The ICMA recently published a document detailing how social bonds – as instruments that channel resources to mitigate major social issues – could contribute to the achievement of the United Nations Sustainable Development Goals (UN SDGs). Some examples of SDGs that social bond financing could address include eradicating world poverty, achieving food security and ensuring the availability of water and sanitation for all. However, the realisation of the SDGs requires massive amounts of capital: according to the UNCTAD’s World Investment Report, the financing gap to achieve the SDGs in developing countries is estimated at $2.5-3.0trn per year. In this context, social bonds could help fill the SDG financing gap, especially since the pandemic could delay the achievement of the SDGs by 10 additional years until 2092.
Why social bonds for institutional investors?
Institutional investors should be interested in social bonds for several reasons.
First, the possibility to finance socially beneficial projects does not come at the expense of returns: in fact, as is the case with green bonds, the risk-return profile of a social bond is in line with that of a regular “vanilla” bond from the same issuer.
While this is normally not feasible with fixed income, social bonds also offer a solid platform for dialogue with corporate issuers. Active ownership, also known as stewardship, is increasingly recognised as one of the most effective strategies to influence issuers to integrate long-term sustainability into their business models and practices. Indeed, by issuing a social bond, the issuer is explicitly committing to using the proceeds for social projects and it is ‘signaling’ to the market its plans to focus its business model on more socially impactful products and services. Thus, it gives an optimal opportunity to investors to put forward an effective engagement strategy while investing in a debt instrument.
Furthermore, issuers are strongly encouraged to provide annually a sufficient level of reporting on the use of proceeds, with the description of the social projects the bonds are financing. This enables investors to report with clarity on their considerations for global social issues and on the measurable social impact their investment is producing. It also decreases the risk of ‘social impact washing’, which can be significant with any investment strategy claiming to produce positive impacts. In order to guarantee the quality of both issuers and issuances, it is vital to facilitate a regular, fruitful exchange and collaboration between the ESG and fixed income teams within large asset managers.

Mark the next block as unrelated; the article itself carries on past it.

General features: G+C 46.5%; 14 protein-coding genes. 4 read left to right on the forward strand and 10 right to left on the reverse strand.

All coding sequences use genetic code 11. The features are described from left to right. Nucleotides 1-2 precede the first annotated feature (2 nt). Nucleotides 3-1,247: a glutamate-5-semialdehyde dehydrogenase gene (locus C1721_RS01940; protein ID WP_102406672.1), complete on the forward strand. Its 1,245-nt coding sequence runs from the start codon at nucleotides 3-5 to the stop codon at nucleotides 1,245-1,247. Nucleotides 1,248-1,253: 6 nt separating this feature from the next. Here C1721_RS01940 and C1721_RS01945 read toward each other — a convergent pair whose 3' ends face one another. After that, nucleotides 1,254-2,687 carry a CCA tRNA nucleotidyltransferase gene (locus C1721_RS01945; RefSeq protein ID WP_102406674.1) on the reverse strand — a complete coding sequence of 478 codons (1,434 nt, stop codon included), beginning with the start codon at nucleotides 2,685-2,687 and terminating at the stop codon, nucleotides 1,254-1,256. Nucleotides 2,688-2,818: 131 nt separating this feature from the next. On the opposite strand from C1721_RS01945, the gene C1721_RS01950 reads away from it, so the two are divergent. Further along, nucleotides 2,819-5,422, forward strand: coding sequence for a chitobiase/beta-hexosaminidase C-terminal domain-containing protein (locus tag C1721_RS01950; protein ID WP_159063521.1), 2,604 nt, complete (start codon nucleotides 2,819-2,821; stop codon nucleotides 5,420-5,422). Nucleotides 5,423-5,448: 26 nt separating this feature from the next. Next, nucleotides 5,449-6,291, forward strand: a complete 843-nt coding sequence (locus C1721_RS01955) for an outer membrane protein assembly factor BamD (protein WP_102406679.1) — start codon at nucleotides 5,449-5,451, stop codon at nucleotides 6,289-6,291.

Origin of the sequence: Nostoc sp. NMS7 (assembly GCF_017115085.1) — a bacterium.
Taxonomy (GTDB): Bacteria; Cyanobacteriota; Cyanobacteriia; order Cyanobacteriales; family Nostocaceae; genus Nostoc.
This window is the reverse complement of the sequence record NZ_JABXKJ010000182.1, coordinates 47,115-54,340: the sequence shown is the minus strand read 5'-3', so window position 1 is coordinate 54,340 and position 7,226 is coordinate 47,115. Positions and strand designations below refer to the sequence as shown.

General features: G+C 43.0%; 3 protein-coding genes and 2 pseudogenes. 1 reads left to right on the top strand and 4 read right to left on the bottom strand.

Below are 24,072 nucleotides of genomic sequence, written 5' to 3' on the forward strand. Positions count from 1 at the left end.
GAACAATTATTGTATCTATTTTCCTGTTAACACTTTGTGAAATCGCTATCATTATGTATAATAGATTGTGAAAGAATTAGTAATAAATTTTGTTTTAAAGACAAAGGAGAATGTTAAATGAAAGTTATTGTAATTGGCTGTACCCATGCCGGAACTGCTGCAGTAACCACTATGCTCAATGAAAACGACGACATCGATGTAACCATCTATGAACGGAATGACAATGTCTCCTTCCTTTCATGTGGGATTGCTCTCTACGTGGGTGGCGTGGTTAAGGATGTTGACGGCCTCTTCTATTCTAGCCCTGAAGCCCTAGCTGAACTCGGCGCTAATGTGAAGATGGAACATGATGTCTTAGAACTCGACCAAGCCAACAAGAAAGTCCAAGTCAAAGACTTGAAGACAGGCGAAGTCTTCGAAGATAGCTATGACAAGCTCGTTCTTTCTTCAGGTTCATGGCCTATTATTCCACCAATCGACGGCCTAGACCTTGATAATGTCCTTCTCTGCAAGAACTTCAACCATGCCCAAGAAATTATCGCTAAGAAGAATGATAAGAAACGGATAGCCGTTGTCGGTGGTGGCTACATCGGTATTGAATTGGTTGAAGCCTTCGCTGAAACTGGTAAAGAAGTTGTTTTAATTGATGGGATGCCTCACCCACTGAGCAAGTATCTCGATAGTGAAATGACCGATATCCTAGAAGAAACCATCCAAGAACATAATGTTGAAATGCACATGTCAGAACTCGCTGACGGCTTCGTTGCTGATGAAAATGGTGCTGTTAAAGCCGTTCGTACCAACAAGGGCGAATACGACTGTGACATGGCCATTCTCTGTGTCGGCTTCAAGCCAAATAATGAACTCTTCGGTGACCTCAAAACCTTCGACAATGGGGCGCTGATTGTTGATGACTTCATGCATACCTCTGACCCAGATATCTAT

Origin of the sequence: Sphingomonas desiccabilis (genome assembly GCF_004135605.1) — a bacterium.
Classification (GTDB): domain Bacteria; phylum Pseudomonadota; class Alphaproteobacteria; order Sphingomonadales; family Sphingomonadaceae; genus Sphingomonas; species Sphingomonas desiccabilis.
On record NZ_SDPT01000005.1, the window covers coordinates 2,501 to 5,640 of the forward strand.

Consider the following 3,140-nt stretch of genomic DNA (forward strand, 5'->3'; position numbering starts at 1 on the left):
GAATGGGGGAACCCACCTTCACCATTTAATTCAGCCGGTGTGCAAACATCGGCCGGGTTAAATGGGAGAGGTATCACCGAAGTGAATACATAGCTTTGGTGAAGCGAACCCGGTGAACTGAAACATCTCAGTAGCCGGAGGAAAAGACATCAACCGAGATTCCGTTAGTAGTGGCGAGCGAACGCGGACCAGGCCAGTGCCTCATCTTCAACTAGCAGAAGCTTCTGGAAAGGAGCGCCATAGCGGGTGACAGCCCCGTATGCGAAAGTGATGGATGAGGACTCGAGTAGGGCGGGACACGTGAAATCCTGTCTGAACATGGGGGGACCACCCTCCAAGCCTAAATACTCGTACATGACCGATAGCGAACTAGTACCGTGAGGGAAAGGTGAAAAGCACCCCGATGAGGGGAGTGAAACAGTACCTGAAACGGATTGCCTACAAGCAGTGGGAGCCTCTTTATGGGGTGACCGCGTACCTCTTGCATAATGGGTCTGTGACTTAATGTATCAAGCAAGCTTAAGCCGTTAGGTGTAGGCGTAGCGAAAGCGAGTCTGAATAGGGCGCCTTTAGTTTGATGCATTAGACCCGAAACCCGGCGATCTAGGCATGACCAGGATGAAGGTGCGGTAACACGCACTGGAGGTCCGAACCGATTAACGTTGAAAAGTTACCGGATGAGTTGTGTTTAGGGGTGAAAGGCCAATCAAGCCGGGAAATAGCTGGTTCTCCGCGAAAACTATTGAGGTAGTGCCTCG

At the current stage of the market, social bonds fit well in a fixed income portfolio as thematic investing. However, the increasing diversity of issuer profiles seems to indicate that the social bond market is starting to follow in the footsteps of the green bond market: thus, social bonds in the future are expected to become an established aggregate fixed income market.
In the meantime, we will focus on the whole social fixed income spectrum by looking also at ‘traditional bonds’ brought to the market by issuers with very strong social practices.
In conclusion, this year’s boom in issuance was brought about mostly by the Covid-19 crisis but has revealed the great potential of social bonds in financing projects with positive impacts for society as a whole. The shake-up caused by the pandemic is expected to support such growth in the aftermath of the crisis and beyond. Thus, long-term investors should consider jumping on the ‘social bonds wagon’ at an early stage to support the development of this innovative instrument and reap the benefits of the expected market expansion away from Europe and SSA issuers and towards more attractive risk-return profiles.
Mots-clés : social bonds – Covid-19 – institutional investors – inequalities – ESG
 Amundi (2020) “The Coronavirus and ESG Investing, the emergence of the Social pillar” https://research-center.amundi.com/page/Article/2020/06/The-Coronavirus-and-ESG-Investing-the-emergence-of-the-Social-pillar
 ORSE (2019) “Osons les social bonds” https://www.orse.org/nos-travaux/osons-les-social-bonds
 HSBC Global Research (April 2020) “Green Bond Insights – Delayed but not denied.”
 Amundi analysis, Bloomberg database on social ‘use of proceeds’ bonds as of November 12, 2020.
 ORSE (2019) “Osons les social bonds” https://www.orse.org/nos-travaux/osons-les-social-bonds
 UNCTAD (2014) World Investment Report https://unctad.org/system/files/official-document/wir2014_en.pdf
- Social bonds: financing the recovery and long-term inclusive growth - 4 décembre 2020